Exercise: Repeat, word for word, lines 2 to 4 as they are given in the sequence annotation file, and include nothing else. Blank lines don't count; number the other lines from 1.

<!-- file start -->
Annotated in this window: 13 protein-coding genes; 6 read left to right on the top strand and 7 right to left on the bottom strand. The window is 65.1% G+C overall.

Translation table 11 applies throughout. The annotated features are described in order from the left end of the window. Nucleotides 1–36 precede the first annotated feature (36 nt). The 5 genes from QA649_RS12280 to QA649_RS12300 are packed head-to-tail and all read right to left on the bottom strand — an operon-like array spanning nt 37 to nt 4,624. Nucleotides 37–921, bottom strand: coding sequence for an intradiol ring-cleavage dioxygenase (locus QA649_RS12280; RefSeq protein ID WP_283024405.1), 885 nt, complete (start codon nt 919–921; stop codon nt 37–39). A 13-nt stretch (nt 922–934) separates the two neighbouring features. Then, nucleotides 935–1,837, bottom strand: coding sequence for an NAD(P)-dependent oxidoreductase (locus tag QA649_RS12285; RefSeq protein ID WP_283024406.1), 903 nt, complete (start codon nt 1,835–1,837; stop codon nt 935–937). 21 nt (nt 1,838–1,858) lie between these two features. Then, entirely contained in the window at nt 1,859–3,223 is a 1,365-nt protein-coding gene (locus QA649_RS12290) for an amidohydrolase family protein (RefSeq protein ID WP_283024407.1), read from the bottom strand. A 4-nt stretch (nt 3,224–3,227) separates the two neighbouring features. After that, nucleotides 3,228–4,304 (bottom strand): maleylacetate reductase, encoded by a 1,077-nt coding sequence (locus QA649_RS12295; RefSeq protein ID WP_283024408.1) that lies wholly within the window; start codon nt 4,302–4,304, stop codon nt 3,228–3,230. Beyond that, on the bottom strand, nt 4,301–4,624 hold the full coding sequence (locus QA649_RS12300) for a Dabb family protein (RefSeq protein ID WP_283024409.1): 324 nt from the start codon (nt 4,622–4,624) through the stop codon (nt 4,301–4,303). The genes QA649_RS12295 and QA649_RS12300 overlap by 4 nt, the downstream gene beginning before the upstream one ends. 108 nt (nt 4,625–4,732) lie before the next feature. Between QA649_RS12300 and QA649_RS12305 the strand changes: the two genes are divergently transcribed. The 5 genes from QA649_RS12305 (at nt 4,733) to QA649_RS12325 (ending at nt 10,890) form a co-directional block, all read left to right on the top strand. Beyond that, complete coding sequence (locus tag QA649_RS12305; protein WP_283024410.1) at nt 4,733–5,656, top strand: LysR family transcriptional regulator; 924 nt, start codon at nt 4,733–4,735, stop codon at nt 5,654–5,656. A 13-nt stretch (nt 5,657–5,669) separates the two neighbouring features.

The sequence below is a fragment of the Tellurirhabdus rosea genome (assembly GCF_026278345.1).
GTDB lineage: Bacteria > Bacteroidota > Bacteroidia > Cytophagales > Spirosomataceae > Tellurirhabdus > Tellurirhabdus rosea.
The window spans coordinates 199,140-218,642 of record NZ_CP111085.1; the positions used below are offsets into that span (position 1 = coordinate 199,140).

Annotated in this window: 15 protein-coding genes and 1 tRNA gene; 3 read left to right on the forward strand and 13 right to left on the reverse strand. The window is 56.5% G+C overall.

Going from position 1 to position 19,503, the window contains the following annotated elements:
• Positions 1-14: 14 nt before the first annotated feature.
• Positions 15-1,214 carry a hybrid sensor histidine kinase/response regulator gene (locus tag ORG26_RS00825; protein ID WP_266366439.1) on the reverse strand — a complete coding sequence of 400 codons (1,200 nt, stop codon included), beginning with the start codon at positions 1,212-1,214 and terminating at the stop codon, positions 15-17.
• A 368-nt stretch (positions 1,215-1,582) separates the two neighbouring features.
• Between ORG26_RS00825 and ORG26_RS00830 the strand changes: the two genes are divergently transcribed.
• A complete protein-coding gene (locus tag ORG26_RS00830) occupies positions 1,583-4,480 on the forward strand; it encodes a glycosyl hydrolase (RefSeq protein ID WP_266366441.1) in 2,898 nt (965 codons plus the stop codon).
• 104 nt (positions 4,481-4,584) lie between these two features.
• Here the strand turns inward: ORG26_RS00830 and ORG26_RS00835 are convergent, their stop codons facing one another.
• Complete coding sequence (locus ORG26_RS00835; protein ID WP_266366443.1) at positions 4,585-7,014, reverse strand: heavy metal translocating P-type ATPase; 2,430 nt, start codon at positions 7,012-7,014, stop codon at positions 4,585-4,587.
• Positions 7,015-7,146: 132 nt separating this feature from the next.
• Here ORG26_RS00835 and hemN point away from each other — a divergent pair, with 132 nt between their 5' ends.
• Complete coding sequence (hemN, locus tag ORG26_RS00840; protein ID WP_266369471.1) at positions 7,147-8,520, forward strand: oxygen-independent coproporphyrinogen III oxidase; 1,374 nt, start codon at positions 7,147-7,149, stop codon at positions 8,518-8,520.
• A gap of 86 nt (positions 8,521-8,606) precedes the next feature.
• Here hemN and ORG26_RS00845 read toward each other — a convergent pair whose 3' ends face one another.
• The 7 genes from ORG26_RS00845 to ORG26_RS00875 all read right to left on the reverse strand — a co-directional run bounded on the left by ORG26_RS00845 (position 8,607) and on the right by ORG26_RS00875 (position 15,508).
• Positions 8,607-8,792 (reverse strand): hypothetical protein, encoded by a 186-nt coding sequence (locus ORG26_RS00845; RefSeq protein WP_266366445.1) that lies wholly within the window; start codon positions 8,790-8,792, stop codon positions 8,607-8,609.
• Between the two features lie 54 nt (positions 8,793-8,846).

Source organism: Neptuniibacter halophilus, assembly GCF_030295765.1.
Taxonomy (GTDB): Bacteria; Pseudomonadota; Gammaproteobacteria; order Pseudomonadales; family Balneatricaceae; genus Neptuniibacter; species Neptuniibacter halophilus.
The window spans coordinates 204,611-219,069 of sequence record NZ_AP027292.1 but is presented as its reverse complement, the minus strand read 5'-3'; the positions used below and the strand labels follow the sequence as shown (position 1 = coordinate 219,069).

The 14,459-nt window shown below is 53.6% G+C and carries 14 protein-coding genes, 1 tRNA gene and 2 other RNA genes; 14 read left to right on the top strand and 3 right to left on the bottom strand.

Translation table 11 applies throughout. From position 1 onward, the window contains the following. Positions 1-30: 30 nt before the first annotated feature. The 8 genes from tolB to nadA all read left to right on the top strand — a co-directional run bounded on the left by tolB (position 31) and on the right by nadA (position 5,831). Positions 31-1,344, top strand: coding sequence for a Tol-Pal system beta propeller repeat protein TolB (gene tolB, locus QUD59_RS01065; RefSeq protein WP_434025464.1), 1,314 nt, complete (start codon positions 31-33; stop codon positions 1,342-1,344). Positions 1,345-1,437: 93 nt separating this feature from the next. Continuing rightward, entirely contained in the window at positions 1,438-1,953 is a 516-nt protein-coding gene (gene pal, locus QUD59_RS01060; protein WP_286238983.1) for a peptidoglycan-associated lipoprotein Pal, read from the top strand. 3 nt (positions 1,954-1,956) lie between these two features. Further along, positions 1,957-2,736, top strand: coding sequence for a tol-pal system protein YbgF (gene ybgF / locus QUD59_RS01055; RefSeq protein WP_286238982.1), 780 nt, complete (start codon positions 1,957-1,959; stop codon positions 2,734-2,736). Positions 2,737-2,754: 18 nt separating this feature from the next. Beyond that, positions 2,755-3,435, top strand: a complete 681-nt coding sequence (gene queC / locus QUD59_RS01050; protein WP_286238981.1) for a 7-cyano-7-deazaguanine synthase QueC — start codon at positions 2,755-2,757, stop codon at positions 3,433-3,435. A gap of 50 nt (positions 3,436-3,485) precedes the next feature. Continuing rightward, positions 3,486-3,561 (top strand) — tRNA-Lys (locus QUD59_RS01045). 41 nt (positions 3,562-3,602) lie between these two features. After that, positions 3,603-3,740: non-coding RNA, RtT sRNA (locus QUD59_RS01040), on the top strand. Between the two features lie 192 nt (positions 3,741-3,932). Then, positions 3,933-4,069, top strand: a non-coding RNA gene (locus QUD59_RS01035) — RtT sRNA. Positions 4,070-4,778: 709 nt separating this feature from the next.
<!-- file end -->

Translation table 11 applies throughout. The annotated features are described in order from the left end of the window. Nucleotides 1–36 precede the first annotated feature (36 nt). The 5 genes from QA649_RS12280 to QA649_RS12300 are packed head-to-tail and all read right to left on the bottom strand — an operon-like array spanning nt 37 to nt 4,624. Nucleotides 37–921, bottom strand: coding sequence for an intradiol ring-cleavage dioxygenase (locus QA649_RS12280; RefSeq protein ID WP_283024405.1), 885 nt, complete (start codon nt 919–921; stop codon nt 37–39). A 13-nt stretch (nt 922–934) separates the two neighbouring features. Then, nucleotides 935–1,837, bottom strand: coding sequence for an NAD(P)-dependent oxidoreductase (locus tag QA649_RS12285; RefSeq protein ID WP_283024406.1), 903 nt, complete (start codon nt 1,835–1,837; stop codon nt 935–937). 21 nt (nt 1,838–1,858) lie between these two features. Then, entirely contained in the window at nt 1,859–3,223 is a 1,365-nt protein-coding gene (locus QA649_RS12290) for an amidohydrolase family protein (RefSeq protein ID WP_283024407.1), read from the bottom strand. A 4-nt stretch (nt 3,224–3,227) separates the two neighbouring features. After that, nucleotides 3,228–4,304 (bottom strand): maleylacetate reductase, encoded by a 1,077-nt coding sequence (locus QA649_RS12295; RefSeq protein ID WP_283024408.1) that lies wholly within the window; start codon nt 4,302–4,304, stop codon nt 3,228–3,230. Beyond that, on the bottom strand, nt 4,301–4,624 hold the full coding sequence (locus QA649_RS12300) for a Dabb family protein (RefSeq protein ID WP_283024409.1): 324 nt from the start codon (nt 4,622–4,624) through the stop codon (nt 4,301–4,303). The genes QA649_RS12295 and QA649_RS12300 overlap by 4 nt, the downstream gene beginning before the upstream one ends. 108 nt (nt 4,625–4,732) lie before the next feature. Between QA649_RS12300 and QA649_RS12305 the strand changes: the two genes are divergently transcribed. The 5 genes from QA649_RS12305 (at nt 4,733) to QA649_RS12325 (ending at nt 10,890) form a co-directional block, all read left to right on the top strand. Beyond that, complete coding sequence (locus tag QA649_RS12305; protein WP_283024410.1) at nt 4,733–5,656, top strand: LysR family transcriptional regulator; 924 nt, start codon at nt 4,733–4,735, stop codon at nt 5,654–5,656. A 13-nt stretch (nt 5,657–5,669) separates the two neighbouring features.

The sequence below is a fragment of the Tellurirhabdus rosea genome (assembly GCF_026278345.1).
GTDB lineage: Bacteria > Bacteroidota > Bacteroidia > Cytophagales > Spirosomataceae > Tellurirhabdus > Tellurirhabdus rosea.